J&J to Pay $550 Million in Asbestos Case

Jury Orders J&J to Pay $550 Million in Asbestos Case

A Missouri jury has found in favor of 22 women who alleged that the talc-based products manufactured by Johnson & Johnson, including its iconic Baby Powder, contain asbestos and caused their ovarian cancer. In response to the verdict, the company has been ordered to pay $550 million in compensatory damages.

J&J to Pay $550 Million in Asbestos CaseIn addition, reports several news outlets, J&J will also be required to pay punitive damages. The amount of those damages will be decided in a second stage of the trial, set to take place shortly.

The women also sued Imerys SA, the company that supplies talc to Johnson & Johnson. Imerys agreed to pay “at least $5 million” to settle the claims with the plaintiffs without having to go to trial.

Thursday’s $550 million verdict, before any punitive damages, is already the third-largest jury award in the U.S. in 2018, according to data compiled by the news outlet, Bloomberg.

But it was a long haul to reach this verdict. The trial involving the 22 women lasted for five weeks, during which time the jury heard from some of the plaintiffs as well as more than a dozen experts representing both sides.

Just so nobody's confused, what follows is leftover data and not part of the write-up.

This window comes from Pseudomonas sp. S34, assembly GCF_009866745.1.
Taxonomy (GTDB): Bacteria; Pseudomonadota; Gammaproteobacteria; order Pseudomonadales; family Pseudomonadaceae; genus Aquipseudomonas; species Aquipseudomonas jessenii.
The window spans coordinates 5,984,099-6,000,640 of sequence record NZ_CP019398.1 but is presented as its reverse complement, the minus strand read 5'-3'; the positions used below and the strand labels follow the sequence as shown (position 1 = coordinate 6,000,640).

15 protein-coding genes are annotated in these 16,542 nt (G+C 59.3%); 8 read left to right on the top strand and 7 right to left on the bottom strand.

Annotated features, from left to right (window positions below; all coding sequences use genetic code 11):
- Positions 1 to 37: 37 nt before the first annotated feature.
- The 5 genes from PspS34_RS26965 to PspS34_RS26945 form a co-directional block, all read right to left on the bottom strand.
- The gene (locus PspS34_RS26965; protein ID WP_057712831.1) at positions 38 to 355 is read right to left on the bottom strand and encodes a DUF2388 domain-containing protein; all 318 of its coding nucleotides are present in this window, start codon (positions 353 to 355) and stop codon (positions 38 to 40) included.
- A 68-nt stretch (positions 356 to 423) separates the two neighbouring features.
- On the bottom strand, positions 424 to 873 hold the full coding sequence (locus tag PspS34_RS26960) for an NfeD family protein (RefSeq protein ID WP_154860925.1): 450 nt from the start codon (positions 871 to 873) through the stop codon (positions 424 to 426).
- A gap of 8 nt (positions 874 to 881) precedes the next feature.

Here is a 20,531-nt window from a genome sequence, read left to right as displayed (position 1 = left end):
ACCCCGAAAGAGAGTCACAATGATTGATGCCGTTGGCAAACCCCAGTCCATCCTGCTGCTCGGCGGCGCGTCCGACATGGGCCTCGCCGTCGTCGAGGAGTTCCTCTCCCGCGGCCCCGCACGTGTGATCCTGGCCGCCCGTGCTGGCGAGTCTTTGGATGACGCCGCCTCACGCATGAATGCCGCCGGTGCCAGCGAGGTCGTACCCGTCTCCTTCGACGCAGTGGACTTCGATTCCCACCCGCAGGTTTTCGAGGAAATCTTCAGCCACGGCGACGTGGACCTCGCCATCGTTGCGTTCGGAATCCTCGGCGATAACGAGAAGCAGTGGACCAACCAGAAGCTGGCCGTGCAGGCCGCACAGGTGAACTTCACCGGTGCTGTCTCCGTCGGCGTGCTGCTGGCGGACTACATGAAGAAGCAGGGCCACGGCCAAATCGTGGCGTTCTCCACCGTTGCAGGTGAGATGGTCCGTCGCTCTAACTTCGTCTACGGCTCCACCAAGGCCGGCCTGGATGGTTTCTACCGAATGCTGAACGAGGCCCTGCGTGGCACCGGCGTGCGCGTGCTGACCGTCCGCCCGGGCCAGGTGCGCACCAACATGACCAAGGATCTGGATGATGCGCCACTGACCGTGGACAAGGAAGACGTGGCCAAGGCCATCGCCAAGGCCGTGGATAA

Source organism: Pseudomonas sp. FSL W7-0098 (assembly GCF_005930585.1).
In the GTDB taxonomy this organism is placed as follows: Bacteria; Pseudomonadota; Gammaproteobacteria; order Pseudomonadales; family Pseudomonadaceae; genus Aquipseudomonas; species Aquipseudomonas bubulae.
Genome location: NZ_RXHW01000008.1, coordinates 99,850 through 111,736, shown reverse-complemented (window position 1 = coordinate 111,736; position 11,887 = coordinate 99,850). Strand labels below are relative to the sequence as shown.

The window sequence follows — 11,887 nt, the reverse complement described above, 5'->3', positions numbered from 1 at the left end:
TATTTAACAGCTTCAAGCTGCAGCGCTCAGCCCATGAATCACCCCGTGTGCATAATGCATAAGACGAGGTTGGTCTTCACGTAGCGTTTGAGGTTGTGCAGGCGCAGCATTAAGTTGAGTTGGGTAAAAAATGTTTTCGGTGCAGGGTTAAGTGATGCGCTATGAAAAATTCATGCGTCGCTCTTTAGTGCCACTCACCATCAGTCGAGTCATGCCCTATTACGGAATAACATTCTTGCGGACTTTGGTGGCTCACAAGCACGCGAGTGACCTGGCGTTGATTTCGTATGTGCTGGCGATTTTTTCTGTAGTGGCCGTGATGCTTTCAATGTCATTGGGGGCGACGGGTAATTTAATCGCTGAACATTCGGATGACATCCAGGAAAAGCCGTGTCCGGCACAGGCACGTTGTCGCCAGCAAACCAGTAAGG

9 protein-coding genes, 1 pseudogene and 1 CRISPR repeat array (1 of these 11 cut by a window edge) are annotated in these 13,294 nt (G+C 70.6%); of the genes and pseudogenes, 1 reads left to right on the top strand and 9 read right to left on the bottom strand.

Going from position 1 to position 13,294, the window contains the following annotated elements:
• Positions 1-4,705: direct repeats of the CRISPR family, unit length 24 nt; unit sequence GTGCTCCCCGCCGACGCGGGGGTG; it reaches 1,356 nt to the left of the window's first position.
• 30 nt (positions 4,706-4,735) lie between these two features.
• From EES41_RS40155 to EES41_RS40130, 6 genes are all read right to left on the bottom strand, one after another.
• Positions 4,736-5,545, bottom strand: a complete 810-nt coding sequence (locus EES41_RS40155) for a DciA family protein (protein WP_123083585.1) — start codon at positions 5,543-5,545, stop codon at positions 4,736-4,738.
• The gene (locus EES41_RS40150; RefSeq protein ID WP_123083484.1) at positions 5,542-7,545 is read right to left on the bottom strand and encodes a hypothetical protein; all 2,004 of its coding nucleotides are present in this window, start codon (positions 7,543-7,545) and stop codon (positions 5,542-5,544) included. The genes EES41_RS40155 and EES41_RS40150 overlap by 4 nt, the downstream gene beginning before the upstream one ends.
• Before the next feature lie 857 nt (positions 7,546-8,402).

But the statement by the jury – in the end – rang loud and clear.

They definitively believed that J&J knew their talc was contaminated with asbestos yet believe the company refused to do anything about it and failed to warn consumers of the risk associated with the use of their talcum-based products.

Why would they do this? Why put millions of lives at risk?

Attorneys for the plaintiffs called Johnson & Johnson Baby Powder the company’s “sacred cow”, one they didn’t wish to taint by admitting the presence of asbestos.

So, they rigged tests, he argued, sending samples from lab to lab until they got the results they wanted. Johnson & Johnson denies those allegations.

J&J “hired the best labs in the country year after year after year’’ to test for asbestos, said J&J counsel, Peter A. Bicks.

“Then someone at J&J decides to expose babies to asbestos? Why all the testing?’’ Mineral traces in the talc aren’t proof of asbestos contamination,” Bicks added. “These fibers aren’t asbestos but harmless mineral fragments.”

“While we are disappointed with this decision, the jury has further deliberations to conduct in this trial and we will reserve additional comment until the case is fully completed,” Carol Goodrich, J&J spokeswoman, noted in a statement to the press.

J&J also continues to fight battles against plaintiffs who allege that their talc products caused mesothelioma cancer, a disease for which the only known cause is exposure to asbestos.

The company has lost a few of those cases and has triumphed in a few. The most recent in California netted an award of $25.7 million for the plaintiff, a woman dying of pleural mesothelioma.